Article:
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We regret going to Libya, say returnees


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As about 2000 young Nigerian returnees are currently being taught self-employment skills nationally, some beneficiaries in Ijebu-Ode on Tuesday regretted their decision to travel to Libya.

The National Commission for Refugees, Migrants and Internally Displaced Persons (NCRMI) had last Monday flagged-off a Five-day skills acquisition training programme for returnees from across the six geo-political zones of the federation.

Some of the returnees told the News Agency of Nigeria (NAN) on the sidelines of the training programme in phone repairs and soap production that they regretted travelling to Libya.


They lamented that they were disappointed at the level of hostility and discrimination they received from the Libyans, adding that Libya eventually became a place of false hope to them.

Adenike Olanipekun said that the economy was what forced her to travel to Libya two years ago, only to end up in a Libyan prison, before her assisted return to Nigeria.

Olanipekun said like other thousands still currently on Libyan streets and prisons, she was openly discriminated against and denied interaction with other Nigerian brothers and sisters.

She commended the Ogun State government for swiftly coming to their aid when they were arrested in Libya and forced to return to Nigeria.

Olanipekun, who commended the NCRMI for involving her in phone repairs said that the training had made her know that there was no place like one’s country.

“We really suffered in Libya, I must confess. We were deceived to believe that life in Libya was rosy. I still regret what me to go to Libya.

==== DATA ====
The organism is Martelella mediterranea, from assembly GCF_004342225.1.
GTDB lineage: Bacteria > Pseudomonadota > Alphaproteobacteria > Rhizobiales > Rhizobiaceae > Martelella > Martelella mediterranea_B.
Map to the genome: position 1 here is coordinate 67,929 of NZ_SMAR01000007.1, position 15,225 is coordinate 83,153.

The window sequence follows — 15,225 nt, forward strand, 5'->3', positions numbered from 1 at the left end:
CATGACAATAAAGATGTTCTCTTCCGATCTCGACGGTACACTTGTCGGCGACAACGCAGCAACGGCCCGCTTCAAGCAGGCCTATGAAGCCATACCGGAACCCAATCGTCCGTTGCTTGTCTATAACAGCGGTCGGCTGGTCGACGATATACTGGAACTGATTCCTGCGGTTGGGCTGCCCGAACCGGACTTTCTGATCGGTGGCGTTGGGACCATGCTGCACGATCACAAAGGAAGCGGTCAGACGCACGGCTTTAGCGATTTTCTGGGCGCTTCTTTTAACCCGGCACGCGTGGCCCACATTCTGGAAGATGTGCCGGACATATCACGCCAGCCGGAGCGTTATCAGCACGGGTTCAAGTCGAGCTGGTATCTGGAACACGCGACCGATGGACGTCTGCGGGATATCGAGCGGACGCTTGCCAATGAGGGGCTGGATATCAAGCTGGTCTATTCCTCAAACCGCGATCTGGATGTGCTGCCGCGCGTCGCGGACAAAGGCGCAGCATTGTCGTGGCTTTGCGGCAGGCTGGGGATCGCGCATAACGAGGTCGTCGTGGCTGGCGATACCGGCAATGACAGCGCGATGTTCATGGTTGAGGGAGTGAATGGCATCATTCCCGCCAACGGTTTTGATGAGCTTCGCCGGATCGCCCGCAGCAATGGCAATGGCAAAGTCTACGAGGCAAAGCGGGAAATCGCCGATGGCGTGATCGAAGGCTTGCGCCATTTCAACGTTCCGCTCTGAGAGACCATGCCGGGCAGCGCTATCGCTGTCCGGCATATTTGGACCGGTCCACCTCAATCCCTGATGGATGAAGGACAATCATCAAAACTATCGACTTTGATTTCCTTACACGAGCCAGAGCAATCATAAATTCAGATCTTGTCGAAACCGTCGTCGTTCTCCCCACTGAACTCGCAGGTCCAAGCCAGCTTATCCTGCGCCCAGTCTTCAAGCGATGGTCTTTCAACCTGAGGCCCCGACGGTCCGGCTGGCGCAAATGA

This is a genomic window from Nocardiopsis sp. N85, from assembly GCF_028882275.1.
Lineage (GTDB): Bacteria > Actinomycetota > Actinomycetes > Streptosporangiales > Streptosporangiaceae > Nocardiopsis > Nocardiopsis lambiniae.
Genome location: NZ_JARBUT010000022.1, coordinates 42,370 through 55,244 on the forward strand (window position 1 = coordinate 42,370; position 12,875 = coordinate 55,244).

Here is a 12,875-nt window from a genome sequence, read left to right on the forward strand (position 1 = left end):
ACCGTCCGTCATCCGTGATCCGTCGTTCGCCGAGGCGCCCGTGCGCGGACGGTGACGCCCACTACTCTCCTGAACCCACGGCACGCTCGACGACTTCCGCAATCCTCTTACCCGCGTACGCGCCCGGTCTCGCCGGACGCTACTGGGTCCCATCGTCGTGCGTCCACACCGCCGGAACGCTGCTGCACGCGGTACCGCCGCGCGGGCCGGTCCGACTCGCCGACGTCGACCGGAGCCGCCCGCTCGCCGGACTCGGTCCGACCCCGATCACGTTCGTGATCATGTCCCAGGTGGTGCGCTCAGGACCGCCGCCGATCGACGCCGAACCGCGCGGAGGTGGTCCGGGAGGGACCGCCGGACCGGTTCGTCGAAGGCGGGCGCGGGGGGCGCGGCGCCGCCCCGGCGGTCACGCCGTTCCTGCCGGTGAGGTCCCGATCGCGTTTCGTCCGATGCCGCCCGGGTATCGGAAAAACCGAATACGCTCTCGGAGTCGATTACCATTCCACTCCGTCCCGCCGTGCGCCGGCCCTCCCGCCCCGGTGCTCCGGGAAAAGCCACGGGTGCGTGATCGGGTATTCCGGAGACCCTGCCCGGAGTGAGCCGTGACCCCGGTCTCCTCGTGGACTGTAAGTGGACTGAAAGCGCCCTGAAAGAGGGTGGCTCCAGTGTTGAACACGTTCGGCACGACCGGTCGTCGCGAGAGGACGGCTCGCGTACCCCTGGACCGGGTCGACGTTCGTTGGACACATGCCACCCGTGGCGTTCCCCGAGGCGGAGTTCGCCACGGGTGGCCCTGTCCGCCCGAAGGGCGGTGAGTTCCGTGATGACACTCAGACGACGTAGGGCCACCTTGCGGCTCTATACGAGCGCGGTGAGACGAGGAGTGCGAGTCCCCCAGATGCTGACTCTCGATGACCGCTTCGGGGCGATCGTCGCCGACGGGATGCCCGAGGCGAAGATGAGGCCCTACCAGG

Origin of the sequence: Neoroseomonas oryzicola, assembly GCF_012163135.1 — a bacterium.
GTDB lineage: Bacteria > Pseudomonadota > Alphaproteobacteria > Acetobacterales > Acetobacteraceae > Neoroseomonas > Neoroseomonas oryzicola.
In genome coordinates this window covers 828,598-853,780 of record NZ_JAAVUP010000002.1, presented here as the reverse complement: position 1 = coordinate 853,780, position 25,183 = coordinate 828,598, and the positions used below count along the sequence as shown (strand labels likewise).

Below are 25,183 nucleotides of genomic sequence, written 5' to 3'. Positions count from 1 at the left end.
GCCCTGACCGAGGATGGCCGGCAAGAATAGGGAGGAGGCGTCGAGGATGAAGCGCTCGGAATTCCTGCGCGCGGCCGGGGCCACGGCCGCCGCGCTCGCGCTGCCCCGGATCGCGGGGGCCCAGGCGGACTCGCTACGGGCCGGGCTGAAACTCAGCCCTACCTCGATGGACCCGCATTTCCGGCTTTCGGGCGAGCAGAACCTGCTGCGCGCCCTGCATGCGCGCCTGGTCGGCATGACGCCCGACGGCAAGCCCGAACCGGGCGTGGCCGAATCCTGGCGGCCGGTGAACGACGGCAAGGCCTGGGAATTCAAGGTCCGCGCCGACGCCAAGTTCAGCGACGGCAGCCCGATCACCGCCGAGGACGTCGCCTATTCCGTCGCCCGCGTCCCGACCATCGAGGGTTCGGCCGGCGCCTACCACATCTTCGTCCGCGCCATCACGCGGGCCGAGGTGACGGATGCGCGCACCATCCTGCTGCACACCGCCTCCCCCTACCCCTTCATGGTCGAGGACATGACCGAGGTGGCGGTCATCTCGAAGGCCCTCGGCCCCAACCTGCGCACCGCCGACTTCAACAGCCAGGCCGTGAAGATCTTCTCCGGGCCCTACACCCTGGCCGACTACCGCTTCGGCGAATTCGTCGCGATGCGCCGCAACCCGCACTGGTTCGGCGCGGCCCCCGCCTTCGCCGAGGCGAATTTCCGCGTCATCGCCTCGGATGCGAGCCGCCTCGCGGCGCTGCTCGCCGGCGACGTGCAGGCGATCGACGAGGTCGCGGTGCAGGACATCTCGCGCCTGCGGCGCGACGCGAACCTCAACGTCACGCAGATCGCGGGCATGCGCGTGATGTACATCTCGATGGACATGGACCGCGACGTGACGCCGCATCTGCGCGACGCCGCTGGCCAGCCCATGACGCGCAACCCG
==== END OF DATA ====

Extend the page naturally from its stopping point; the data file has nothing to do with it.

“Well, I am happy to be part of this training. After this training, I can set up my phone repairs business and go back to school. I can never go back to Libya again,’’ she said.

Another Libyan returnee, Ogunaike Adewale, also decried the ill-treatment and denial he and other young Nigerians received from the Libyans, adding that he had travelled to Libya to make money.

Adewale, who said that he had unforgettable experiences, appealed to young Nigerians planning to travel to Libya to remain in their country.

“I do not want any other young Nigerian to think or plan to travel to Libya, but to think of what they can be doing in Nigeria.

“If I had had this training opportunity that the NCRMI is now giving us, I should not have bothered travelling to Libya,’’ he said.

Saidi Adebayo, another returnee, said that he had travelled to Libya with the hope of making money, but was disappointed by the harsh and unfriendly disposition of Libyans toward Nigerians.

Adebayo, who said that there were still many young Nigerians roaming Libyan streets and in prisons, swore never to go back to Libya.

He said that they were treated badly by the Libyans, to the extent of being forced to change their Christian names to Muslim names, and were not allowed to greet other Nigerians on the streets.

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Libya returnees
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